Her parents were not supportive at first. Zhu’s father — who owns a business and had used his connections to get Zhu the job at the film company — could not understand why his daughter wanted to throw away such an opportunity.

“They believed it was a decent job,” says Zhu. “Also, they couldn’t accept that a young person would want to stay at home, which they felt shows they’re not thinking or acting positively.”

But over time, Zhu’s parents have changed their minds. They have seen the benefits of having Zhu there, ready to help them whenever they have to go into hospital or visit the doctor, Zhu says.

“I’m afraid they’ll have difficulties understanding the doctors’ explanations or advice,” she says. “I can also plan the most convenient routes for them inside a big hospital.”

Zhu realizes that she is privileged to be able to care for her parents in this way. Her father still earns a high income from his company, and the family continues to employ a cleaner to take care of the housework.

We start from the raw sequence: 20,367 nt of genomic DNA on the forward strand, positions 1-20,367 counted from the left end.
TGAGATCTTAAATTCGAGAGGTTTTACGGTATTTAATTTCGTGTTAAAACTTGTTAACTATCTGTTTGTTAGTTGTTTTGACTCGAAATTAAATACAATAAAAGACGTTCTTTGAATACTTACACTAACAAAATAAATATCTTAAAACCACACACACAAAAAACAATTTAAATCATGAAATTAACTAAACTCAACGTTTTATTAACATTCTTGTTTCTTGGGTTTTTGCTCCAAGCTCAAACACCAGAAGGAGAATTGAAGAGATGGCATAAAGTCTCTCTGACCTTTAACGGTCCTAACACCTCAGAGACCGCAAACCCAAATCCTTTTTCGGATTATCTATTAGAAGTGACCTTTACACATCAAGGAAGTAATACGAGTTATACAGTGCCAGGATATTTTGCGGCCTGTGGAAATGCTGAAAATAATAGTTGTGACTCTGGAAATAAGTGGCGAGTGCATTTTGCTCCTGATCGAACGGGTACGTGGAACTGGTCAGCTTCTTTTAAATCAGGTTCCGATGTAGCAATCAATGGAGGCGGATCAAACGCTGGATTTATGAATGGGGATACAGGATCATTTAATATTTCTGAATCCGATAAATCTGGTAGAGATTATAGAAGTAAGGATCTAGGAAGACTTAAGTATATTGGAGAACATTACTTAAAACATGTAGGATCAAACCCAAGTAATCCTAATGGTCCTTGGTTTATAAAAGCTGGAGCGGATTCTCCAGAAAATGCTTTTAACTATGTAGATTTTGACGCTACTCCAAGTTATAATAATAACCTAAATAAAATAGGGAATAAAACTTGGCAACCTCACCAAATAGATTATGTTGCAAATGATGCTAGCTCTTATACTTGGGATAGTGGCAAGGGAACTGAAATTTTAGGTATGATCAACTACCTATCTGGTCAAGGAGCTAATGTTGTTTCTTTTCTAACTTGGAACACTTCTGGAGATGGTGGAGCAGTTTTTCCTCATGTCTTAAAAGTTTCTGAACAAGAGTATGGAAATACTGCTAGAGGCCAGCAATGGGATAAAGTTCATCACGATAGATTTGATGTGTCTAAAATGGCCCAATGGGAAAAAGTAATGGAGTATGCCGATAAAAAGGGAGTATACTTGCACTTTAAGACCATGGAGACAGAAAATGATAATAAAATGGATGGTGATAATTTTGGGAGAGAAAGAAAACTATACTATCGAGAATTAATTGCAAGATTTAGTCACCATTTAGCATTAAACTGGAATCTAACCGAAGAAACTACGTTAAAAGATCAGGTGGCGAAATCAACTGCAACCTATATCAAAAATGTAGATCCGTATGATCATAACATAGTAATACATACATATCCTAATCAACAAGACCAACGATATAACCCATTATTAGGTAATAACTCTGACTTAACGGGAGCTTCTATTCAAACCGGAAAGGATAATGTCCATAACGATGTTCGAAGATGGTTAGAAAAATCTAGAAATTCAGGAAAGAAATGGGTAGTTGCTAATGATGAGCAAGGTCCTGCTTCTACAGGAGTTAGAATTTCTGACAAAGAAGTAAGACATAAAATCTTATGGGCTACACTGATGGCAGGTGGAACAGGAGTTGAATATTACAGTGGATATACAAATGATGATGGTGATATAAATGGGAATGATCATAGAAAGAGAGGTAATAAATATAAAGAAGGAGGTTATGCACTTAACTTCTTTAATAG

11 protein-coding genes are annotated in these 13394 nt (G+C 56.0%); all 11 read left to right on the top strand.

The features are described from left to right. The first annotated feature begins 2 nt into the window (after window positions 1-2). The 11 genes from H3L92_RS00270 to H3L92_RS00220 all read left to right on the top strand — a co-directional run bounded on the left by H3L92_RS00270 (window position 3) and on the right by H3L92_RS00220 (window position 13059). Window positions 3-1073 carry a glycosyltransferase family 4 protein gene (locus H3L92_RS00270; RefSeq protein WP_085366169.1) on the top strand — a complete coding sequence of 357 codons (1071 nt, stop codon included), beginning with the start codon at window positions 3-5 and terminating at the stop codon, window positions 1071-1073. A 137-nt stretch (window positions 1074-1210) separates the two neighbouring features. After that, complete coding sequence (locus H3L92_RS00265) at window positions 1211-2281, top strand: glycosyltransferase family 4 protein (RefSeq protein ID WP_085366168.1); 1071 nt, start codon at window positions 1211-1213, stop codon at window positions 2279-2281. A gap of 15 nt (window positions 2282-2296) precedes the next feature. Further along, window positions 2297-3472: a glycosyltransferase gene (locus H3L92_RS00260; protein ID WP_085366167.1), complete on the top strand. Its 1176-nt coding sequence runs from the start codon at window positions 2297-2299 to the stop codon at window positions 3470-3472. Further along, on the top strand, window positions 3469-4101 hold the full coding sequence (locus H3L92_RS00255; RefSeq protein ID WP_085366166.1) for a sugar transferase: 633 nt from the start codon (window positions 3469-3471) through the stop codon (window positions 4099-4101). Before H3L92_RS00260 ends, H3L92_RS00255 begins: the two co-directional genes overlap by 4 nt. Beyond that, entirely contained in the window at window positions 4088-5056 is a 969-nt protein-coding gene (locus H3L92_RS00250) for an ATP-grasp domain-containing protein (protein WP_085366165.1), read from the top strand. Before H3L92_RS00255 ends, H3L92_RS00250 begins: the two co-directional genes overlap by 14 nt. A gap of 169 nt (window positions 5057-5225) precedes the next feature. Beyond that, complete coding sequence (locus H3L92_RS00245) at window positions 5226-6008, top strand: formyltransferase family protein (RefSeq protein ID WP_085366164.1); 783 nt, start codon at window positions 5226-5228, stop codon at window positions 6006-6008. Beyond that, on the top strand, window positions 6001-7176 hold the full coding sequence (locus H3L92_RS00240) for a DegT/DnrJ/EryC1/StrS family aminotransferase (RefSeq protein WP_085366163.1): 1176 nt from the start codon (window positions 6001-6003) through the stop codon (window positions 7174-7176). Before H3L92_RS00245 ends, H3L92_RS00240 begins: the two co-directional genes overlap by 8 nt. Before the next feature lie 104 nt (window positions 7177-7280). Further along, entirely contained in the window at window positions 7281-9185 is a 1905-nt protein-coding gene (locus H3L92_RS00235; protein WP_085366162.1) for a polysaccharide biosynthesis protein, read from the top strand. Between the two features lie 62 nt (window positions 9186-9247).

As a result, Zhu’s only responsibilities are to accompany her parents on walks, and to keep a close eye on their health. In return, she is paid 15,000 yuan a month — far more than the 3,000-4,000 yuan most full-time children say they receive.

In addition, Zhu doesn’t have to worry too much about her long-term financial security. Once her parents are gone, the ownership of her father’s company will almost certainly pass to Zhu and her sister.

Codependent families

Lu Juan, a 27-year-old who lives in central China’s Henan province, has been a full-time child since the start of 2023. Like Zhu, she made the decision after a parental health scare — in her case, her father’s surgery.

But in reality, her parents don’t need her help that much. Lu’s parents are only in their 50s and are in decent health, and Lu’s duties as a full-time child mainly revolve around cooking, cleaning, and doing laundry.

For Lu, being a full-time child is more about spending time with her family. As a child, she never had the opportunity to be close with her parents. They were migrant workers who spent most of the year working in the city, while Lu was “left behind” in the countryside.

“I spent my childhood away from my parents,” she tells Sixth Tone. “I want to experience life with my parents.”